Last issue I wrote a column about the BC Hospital Workers’ strike and the efforts of the B.C. Federation of Labour (BC Fed) to organize support for the Hospital Employees Union (HEU). I expressed the belief that it was the solidarity of HEU members and the prospect of coordinated support strike action being organized by the B.C. Federation of Labour that forced the government to resume bargaining with the HEU and agree to the union’s demand to significantly limit contracting out of work. Some people whom I respect were angry that I was not critical of the leadership. I wasn’t and I am still not.
I think anyone can understand the frustration and disappointment felt by many activists in the BC labour movement over the concessions that were part of the HEU agreement. But the hospital workers’ union was confronted with the reality of already having witnessed thousands of their members laid off when their jobs were contracted out to large multinational corporations. The lucky ones were re-employed at half the wages, few benefits and twice their previous workload. The unlucky are still unemployed. Lives and families have been shattered. Don’t ask me to second-guess the strategy of a proven union leadership faced with these options during an illegal strike. You have to be there. I wasn’t. I am impressed that the BC Fed was able to gain a commitment on the part of other unions to take action in support of the HEU. I think we can build from this. And frankly I find it troubling that many people on the Left seem more interested in criticizing the BC Fed leadership than discussing what type of strategy would enable the labour movement to successfully resist the right-wing onslaught that we are experiencing. We need to do this.
The labour movement is not good at evaluating our struggles and learning from them. In the past the Canadian Labour movement has engaged in several major political struggles that have involved mass work stoppages. The Québec Common Front bargaining of the 1970s, the 1976 National General strike, BC Operation Solidarity, and the Ontario Days of Action are all examples of planned mass work stoppages. Some of these struggles also involved community allies in the planning and execution of the protests. There are also dozens of examples of major strikes that could have become the focus of broader political struggles. But the labour movement has not evaluated the strengths and weaknesses of these struggles. We have not evaluated the effectiveness of this type of mobilization in changing government or employer practices or policies. Nor have we seriously analyzed the degree to which mass work stoppages have been effective in building unity within the labour movement and between labour and its political allies.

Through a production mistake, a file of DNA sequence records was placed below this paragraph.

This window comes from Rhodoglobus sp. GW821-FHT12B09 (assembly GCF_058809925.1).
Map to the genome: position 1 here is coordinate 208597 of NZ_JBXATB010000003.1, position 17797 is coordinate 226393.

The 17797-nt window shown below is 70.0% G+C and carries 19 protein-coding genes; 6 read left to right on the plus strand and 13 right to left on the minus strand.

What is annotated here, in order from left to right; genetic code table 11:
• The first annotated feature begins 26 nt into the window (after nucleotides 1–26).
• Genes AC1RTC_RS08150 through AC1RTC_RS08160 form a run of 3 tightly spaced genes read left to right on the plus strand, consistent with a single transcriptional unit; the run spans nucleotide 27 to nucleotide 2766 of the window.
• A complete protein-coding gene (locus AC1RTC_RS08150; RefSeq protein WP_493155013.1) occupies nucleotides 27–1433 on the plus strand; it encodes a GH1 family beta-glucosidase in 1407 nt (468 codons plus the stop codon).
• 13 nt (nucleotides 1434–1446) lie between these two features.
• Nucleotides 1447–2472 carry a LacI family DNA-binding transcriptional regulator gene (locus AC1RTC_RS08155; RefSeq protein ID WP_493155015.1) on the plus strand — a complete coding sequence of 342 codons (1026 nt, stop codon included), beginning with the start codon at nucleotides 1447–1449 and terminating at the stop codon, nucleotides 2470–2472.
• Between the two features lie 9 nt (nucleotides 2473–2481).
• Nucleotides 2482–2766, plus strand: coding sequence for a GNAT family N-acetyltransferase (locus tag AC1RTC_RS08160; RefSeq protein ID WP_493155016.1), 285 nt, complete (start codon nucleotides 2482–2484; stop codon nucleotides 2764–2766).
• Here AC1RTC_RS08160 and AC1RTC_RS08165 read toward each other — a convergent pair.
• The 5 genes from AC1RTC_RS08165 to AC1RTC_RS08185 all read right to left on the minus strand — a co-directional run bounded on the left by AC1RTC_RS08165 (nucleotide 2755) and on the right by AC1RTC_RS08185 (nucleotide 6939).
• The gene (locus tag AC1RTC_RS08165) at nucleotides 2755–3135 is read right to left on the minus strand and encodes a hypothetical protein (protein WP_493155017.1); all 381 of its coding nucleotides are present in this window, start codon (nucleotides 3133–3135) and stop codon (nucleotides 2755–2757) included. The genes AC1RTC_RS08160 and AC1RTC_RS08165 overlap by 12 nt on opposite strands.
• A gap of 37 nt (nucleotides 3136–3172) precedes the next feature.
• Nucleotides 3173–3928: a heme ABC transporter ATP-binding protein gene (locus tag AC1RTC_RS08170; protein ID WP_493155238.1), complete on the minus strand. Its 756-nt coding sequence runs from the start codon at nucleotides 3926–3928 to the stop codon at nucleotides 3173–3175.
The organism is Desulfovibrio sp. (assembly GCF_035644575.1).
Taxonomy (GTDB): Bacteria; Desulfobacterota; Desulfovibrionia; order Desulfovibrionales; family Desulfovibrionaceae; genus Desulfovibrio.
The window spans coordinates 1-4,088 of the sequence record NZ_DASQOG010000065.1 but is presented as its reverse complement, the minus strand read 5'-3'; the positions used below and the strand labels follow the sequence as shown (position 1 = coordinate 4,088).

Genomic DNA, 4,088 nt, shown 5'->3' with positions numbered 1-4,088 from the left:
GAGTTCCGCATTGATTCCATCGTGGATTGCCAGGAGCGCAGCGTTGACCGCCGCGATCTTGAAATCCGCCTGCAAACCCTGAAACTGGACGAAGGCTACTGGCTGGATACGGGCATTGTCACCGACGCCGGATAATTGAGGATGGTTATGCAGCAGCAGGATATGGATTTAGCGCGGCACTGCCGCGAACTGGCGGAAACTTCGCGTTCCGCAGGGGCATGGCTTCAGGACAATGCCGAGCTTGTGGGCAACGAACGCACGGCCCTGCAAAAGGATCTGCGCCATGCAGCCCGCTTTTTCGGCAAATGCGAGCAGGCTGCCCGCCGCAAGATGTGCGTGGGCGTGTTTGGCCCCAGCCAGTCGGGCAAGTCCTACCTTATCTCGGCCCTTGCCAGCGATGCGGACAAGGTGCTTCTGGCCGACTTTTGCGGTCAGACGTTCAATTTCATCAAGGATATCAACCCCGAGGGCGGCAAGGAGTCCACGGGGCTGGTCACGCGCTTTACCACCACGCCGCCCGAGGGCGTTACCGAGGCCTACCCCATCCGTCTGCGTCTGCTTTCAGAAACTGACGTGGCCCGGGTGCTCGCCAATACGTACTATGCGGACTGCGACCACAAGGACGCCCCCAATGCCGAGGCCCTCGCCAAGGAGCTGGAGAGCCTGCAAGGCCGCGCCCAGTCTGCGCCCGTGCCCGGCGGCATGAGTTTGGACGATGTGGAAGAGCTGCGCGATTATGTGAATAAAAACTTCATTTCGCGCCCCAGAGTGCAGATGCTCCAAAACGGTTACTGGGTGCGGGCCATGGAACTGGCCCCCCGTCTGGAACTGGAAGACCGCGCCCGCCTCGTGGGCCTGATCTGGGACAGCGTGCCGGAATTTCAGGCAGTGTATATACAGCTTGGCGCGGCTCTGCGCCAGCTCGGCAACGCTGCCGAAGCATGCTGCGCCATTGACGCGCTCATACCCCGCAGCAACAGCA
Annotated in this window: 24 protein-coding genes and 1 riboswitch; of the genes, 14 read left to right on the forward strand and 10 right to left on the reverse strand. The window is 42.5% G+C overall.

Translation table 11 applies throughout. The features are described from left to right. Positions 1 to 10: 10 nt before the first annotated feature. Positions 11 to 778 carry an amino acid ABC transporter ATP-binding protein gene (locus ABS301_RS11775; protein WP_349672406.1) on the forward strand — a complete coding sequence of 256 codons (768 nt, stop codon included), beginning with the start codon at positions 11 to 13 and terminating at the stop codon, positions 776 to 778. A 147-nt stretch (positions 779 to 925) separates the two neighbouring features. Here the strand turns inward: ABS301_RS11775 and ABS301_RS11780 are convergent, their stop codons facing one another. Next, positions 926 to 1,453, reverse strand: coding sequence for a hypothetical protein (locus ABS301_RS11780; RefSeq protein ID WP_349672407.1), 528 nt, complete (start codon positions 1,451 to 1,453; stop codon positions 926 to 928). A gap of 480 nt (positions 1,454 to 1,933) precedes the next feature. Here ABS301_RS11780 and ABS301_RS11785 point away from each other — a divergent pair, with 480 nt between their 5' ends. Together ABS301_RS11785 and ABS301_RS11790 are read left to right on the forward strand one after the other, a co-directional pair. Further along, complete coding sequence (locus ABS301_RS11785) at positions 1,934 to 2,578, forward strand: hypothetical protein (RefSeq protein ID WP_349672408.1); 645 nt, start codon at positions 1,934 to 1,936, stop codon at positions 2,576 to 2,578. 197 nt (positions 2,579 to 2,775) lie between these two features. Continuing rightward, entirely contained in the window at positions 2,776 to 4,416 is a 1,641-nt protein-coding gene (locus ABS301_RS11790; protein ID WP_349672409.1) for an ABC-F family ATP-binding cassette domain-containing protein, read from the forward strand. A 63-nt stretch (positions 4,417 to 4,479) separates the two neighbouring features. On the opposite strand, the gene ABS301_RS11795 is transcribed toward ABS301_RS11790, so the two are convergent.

The labour movement, and especially the public sector unions, has to do some very serious thinking about how it will respond to major attacks on public services and the rights and wages of public sector workers. We need to draw from the experiences of the workers who have been engaged in these struggles. We need input from community allies. We need to evaluate our past attempts to share decision-making between unions and community organizations. The strengths and weaknesses of linking broader struggles to key collective bargaining struggles should also be examined.
We need to get way beyond the type of snap judgments and simplistic denunciations of the leadership that are too often passed off as analysis. Sadly many left critiques of the struggles of the labour movement are not taken seriously either by the leadership or by most activists. In part this is due to a lack of respect for academic “outsiders” and in part it reflects the culture of a movement in which proven leadership ability is given much more respect than correct analysis.
Hopefully Canadian Dimension can play a role in promoting a debate and discussion between labour leaders and activists about the effectiveness of the different types of mass work stoppages that labour has conducted and how the movement can organize to take on struggles in the future.
Labour and Proportional Representation
Delegates to the 2002 Canadian Labour Congress (CLC) convention voted overwhelmingly in favour of a resolution calling for the introduction of a system of proportional representation for federal elections. The 2004 federal election has demonstrated the wisdom of this decision. With almost 16% of the popular vote the NDP received 6% of the parliamentary seats. With 4.3% of the vote the Green Party elected no one.
The convention resolution provides the CLC with a mandate to press forward on the issue. But it will take an active membership campaign to make proportional representation a reality. If there ever was an opening to press for real democratic reform it is now.